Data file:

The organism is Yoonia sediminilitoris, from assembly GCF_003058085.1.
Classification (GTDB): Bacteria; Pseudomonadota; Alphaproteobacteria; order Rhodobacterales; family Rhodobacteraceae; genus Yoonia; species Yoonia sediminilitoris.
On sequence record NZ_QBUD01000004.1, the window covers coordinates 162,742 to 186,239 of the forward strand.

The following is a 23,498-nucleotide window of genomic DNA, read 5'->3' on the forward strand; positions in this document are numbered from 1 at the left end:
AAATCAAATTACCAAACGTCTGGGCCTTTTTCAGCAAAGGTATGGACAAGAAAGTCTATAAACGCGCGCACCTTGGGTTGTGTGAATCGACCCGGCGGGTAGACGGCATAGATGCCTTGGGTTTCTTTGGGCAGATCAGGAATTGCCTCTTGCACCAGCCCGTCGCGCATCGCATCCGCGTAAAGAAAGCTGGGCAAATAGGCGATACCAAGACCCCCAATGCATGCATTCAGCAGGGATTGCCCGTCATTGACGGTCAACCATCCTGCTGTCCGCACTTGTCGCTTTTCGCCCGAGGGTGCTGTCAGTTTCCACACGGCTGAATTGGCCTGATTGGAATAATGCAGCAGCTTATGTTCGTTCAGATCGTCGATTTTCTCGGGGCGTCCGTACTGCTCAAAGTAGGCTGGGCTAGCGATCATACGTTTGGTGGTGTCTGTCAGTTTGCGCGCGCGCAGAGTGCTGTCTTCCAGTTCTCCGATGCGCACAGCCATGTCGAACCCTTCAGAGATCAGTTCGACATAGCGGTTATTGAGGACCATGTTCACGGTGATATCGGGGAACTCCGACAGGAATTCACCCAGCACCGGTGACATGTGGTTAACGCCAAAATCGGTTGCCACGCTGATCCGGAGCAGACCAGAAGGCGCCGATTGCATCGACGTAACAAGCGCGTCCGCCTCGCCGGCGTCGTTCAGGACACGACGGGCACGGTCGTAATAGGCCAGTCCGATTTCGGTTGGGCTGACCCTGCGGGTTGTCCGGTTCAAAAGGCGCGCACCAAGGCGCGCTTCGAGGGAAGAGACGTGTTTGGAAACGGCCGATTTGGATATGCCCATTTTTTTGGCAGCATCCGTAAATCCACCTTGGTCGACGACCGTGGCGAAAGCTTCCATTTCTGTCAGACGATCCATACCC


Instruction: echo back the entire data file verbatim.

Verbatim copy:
The organism is Yoonia sediminilitoris, from assembly GCF_003058085.1.
Classification (GTDB): Bacteria; Pseudomonadota; Alphaproteobacteria; order Rhodobacterales; family Rhodobacteraceae; genus Yoonia; species Yoonia sediminilitoris.
On sequence record NZ_QBUD01000004.1, the window covers coordinates 162,742 to 186,239 of the forward strand.

The following is a 23,498-nucleotide window of genomic DNA, read 5'->3' on the forward strand; positions in this document are numbered from 1 at the left end:
AAATCAAATTACCAAACGTCTGGGCCTTTTTCAGCAAAGGTATGGACAAGAAAGTCTATAAACGCGCGCACCTTGGGTTGTGTGAATCGACCCGGCGGGTAGACGGCATAGATGCCTTGGGTTTCTTTGGGCAGATCAGGAATTGCCTCTTGCACCAGCCCGTCGCGCATCGCATCCGCGTAAAGAAAGCTGGGCAAATAGGCGATACCAAGACCCCCAATGCATGCATTCAGCAGGGATTGCCCGTCATTGACGGTCAACCATCCTGCTGTCCGCACTTGTCGCTTTTCGCCCGAGGGTGCTGTCAGTTTCCACACGGCTGAATTGGCCTGATTGGAATAATGCAGCAGCTTATGTTCGTTCAGATCGTCGATTTTCTCGGGGCGTCCGTACTGCTCAAAGTAGGCTGGGCTAGCGATCATACGTTTGGTGGTGTCTGTCAGTTTGCGCGCGCGCAGAGTGCTGTCTTCCAGTTCTCCGATGCGCACAGCCATGTCGAACCCTTCAGAGATCAGTTCGACATAGCGGTTATTGAGGACCATGTTCACGGTGATATCGGGGAACTCCGACAGGAATTCACCCAGCACCGGTGACATGTGGTTAACGCCAAAATCGGTTGCCACGCTGATCCGGAGCAGACCAGAAGGCGCCGATTGCATCGACGTAACAAGCGCGTCCGCCTCGCCGGCGTCGTTCAGGACACGACGGGCACGGTCGTAATAGGCCAGTCCGATTTCGGTTGGGCTGACCCTGCGGGTTGTCCGGTTCAAAAGGCGCGCACCAAGGCGCGCTTCGAGGGAAGAGACGTGTTTGGAAACGGCCGATTTGGATATGCCCATTTTTTTGGCAGCATCCGTAAATCCACCTTGGTCGACGACCGTGGCGAAAGCTTCCATTTCTGTCAGACGATCCATACCC